Tatar-Mongols and Russia. Then, in 1783, almost 400 years passed after the Battle of Kulikovo and 300 years after the overthrow of the Tatar-Mongol yoke by the Grand Duke of Moscow Ivan III. From the mighty Horde there were only fragments left - the Tatar khanate: Kazan, Crimea, Kasimov, Astrakhan. Muscovy grew stronger and under Ivan the Terrible took Kazan and Astrakhan. But the Crimean Khan Devlet-Girey broke through to Moscow itself. The king fled north. Tens of thousands of Russian people died in the fires and thousands were driven into slavery. Khan promised to destroy Muscovy soon. But was repelled.
Tatar raids to the south of Russia did not stop. From the Crimean Kafa (Theodosia), caravans of ships with Russian slaves stretched to the slave markets of Genoa, Venice, Pisa, Florence ... Up to 5 million people were hijacked by Tatars from Great and Little Russia, from Poland.
In 1779, the poem of Russia’s State Councilor Mikhail Kheraskov, a poem published by Ivan the Terrible, was published. This poem was very popular with his contemporaries. It reflected the spirit of those times, the times of the formation of Great Russia, the golden age of Catherine. It was a glorious time. The people rested after victorious wars, the nobility had fun. As manna from heaven, new lands fell, promising the glory and wealth of the Empire. The ranks and awards to brilliant heroes of wars fell.
Catherine Eagles! Great commanders of indestructible regiments! Prince Golitsyn, who smashed the Grand Vizier and took Khotyn and Iasi in the Russian-Turkish war of 1768-1774. Count Rumyantsev, who smashed ten times the army of Turks at Kagul. Prince Suvorov, reflecting the Turkish landings on the Crimea. The then unknown commander of the Kutuzov battalion, who lost an eye in the Crimea in battle.
In the winter of 1769, Turkey declared war on Russia. And the Tatar cavalry made its last foray. Tatars burned, robbed, driven people, horses, cattle. Two years later, retribution came - the army of Prince Dolgorukov took Perekop and drove Turkish troops out of the peninsula. The Crimean Khanate was forced to become independent of the Splendid Porta. The pro-Russian Khan Shagin-Girey became the ruler of the Crimea.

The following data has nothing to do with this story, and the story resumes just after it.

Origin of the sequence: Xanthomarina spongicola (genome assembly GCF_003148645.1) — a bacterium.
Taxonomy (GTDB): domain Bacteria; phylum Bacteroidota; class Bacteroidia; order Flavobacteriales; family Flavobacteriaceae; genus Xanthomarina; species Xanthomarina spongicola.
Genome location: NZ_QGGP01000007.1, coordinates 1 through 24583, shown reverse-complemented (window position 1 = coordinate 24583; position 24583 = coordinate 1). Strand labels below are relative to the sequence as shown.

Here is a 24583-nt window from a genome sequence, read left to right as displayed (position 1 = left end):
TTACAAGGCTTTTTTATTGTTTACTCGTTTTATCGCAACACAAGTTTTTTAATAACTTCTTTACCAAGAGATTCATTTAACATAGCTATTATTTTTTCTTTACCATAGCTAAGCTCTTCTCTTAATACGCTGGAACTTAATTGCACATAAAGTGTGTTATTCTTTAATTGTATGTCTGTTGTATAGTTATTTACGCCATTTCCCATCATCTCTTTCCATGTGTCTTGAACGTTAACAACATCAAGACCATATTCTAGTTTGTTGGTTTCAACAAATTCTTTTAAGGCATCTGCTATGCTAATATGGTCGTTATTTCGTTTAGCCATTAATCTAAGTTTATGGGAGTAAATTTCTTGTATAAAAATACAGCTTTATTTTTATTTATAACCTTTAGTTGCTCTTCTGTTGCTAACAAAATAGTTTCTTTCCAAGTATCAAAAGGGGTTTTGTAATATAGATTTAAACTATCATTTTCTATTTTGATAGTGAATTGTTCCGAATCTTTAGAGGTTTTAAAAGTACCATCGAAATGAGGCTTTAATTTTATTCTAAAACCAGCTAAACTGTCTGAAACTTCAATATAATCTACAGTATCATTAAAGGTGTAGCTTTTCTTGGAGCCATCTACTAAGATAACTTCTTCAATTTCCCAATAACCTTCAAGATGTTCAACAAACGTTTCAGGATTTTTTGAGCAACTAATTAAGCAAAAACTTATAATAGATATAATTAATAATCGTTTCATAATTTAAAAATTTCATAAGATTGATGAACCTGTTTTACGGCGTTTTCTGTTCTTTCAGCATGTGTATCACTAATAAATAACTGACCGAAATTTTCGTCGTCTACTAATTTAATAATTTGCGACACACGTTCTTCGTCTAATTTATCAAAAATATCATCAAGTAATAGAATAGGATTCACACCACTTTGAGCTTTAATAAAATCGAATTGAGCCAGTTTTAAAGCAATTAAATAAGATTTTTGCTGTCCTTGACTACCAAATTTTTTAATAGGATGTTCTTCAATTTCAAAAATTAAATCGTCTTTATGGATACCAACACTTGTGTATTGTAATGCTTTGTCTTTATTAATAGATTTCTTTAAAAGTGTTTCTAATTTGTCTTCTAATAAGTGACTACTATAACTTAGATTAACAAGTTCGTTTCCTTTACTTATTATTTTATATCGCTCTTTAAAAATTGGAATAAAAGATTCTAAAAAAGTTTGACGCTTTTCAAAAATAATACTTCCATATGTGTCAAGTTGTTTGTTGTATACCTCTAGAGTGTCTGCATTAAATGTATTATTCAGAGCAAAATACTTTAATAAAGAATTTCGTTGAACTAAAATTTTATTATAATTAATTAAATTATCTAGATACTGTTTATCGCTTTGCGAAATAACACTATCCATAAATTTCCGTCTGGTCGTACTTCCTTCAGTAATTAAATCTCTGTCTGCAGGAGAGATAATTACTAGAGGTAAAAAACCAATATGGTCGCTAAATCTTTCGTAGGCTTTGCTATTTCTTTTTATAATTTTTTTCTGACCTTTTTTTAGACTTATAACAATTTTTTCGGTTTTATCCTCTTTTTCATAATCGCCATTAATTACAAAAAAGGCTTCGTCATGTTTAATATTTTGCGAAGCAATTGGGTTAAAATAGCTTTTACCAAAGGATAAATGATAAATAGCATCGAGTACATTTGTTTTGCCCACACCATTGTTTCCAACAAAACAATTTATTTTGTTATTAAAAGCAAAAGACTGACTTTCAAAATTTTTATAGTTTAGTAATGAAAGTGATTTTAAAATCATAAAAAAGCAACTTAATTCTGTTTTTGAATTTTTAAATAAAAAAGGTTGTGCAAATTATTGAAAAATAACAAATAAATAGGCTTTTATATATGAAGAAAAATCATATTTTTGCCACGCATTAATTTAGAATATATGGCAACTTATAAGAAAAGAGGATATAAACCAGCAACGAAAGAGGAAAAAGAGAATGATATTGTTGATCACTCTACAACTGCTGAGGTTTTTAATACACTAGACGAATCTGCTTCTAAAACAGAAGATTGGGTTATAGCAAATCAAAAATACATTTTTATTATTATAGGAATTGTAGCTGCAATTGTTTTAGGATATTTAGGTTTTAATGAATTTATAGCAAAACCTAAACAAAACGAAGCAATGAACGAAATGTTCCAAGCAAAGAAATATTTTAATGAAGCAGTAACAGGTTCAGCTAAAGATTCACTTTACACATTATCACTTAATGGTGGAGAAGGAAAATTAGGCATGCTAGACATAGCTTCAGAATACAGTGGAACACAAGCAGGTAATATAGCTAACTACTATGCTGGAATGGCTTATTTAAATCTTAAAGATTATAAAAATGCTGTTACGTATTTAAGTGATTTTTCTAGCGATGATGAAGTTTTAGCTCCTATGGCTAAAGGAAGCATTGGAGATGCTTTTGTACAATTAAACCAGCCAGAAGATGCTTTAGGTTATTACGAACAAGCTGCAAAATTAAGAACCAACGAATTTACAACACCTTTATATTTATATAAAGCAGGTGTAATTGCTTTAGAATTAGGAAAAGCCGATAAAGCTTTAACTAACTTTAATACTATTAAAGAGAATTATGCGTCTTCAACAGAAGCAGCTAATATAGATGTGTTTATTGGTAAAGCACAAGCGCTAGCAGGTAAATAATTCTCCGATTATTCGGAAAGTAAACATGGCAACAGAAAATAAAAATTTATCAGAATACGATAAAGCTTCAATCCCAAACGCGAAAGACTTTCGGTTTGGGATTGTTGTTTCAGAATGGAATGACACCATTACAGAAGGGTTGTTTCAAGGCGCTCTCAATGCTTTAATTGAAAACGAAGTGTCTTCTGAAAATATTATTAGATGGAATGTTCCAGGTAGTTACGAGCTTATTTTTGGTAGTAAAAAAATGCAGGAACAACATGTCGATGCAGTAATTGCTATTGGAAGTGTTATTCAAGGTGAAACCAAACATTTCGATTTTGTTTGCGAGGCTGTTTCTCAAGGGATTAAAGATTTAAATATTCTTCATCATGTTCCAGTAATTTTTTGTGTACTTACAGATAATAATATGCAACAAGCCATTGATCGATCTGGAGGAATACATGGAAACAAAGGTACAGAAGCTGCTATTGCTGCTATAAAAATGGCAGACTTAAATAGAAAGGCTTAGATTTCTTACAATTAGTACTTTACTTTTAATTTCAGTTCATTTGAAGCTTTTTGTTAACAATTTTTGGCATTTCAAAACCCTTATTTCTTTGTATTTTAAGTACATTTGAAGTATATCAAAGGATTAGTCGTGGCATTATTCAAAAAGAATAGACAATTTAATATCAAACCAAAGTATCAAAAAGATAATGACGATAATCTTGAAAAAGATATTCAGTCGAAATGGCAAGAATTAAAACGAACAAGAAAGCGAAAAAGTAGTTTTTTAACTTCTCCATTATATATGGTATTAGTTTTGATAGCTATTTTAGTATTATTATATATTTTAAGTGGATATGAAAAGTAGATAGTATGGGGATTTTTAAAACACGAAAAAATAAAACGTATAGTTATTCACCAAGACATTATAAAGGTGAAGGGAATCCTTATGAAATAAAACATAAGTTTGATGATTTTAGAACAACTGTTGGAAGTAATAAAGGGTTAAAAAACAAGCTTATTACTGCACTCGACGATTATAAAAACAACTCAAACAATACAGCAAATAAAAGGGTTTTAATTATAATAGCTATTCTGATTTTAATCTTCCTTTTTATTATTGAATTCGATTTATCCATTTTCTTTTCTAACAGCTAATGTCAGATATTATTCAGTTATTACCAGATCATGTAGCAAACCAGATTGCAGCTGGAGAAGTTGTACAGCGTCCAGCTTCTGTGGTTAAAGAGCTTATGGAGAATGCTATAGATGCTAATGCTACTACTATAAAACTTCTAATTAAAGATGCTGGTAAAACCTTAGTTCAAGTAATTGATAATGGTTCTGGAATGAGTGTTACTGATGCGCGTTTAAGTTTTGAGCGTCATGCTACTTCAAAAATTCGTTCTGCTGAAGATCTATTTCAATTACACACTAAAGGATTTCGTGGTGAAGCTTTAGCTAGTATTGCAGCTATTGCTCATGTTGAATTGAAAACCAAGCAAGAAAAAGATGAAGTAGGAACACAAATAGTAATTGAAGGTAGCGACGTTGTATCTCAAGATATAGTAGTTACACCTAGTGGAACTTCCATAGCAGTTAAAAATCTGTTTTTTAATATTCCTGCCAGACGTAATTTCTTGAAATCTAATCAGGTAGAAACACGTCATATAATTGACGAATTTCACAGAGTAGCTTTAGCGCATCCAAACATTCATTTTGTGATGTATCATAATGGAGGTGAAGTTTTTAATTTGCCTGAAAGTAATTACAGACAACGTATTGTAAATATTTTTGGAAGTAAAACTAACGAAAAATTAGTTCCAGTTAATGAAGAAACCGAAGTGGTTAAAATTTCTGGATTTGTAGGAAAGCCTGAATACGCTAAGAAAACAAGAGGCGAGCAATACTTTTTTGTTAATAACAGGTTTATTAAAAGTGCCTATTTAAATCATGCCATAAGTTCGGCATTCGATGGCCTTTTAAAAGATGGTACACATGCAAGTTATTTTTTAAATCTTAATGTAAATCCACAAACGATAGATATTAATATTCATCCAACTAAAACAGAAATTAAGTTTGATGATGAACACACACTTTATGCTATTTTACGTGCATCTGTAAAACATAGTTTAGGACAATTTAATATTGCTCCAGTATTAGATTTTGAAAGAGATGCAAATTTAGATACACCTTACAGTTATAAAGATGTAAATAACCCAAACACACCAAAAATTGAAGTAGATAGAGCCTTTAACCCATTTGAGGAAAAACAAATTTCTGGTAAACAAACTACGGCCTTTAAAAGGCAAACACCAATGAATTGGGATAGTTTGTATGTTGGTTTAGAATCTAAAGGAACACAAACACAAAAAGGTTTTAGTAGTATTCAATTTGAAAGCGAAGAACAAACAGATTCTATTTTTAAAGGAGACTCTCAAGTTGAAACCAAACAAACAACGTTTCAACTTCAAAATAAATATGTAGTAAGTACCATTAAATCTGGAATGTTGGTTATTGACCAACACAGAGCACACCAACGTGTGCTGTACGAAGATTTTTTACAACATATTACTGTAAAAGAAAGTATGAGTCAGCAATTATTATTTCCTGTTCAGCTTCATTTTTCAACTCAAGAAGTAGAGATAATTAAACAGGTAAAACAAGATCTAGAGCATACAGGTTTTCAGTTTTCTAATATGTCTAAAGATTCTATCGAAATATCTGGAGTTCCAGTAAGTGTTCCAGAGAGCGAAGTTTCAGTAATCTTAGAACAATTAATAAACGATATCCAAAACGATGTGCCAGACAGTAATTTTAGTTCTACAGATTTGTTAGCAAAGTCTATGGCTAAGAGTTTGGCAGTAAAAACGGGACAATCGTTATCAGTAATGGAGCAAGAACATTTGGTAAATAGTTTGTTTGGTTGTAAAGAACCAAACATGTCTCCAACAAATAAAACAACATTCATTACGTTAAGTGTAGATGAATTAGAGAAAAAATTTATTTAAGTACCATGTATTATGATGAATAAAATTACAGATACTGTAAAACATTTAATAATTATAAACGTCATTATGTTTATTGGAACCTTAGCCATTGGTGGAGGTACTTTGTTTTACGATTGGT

"You must exalt the glory of Russia"
At the end of 1782, Grand Duke Grigory Alexandrovich Potemkin, the main supporter of the annexation of Crimea to Russia, wrote to Empress Catherine II:
“Crimea by its position breaks our borders [...] Well now, that Crimea is yours, and that this wart is no longer on the nose - then all of a sudden the position of the borders is beautiful: according to Bug, the Turks border us directly, therefore we must deal with us directly , and not under the name of others ... You must exalt the glory of Russia ... ".
Novorossiysk governor, omnipotent Potemkin ardently assured his secret wife of the need to acquire Crimea for the Russian Empire. Catherine looked back at the West, but Potemkin pointed out to her that the great powers were acquiring colonies and tailing the world by their standards. And Catherine the Great decided. In December of the same year, she handed the prince a secret rescript of the annexation of the Crimea.
Potemkin was not an outstanding military leader, but he was a skilful business manager and a skillful diplomat. The Most Serene Prince wanted to annex the Crimea bloodlessly, and even at the request of his people.
"Pearl of the Crown"
European-educated Khan Shahin Giray tried to carry out economic reforms on the peninsula. But the horde, who lived for hundreds of years alone raids and robberies, rebelled against him. The rebellion was suppressed by Russian troops. And soon, the Crimea became Russian.
Novorossiysk Governor Prince Potyomkin developed an energetic activity in arranging new lands of the Russian crown. Land and will was promised to the settlers. Novorossiysk region grew, as if by magic. And not "Potemkin villages" were built in the steppes of New Russia. New ports were laid, the Black Sea Fleet was created.
And when Mother Catherine in 1787 toured the new southern lands of the Empire, it was not without reason that she was pleased with the troubles of Prince Potemkin, for 3 years now as Tavrichesky.
Tavrida, ancient Crimea. How many nations he saw in his lifetime! Crimea and the Third Rome ... The story continues.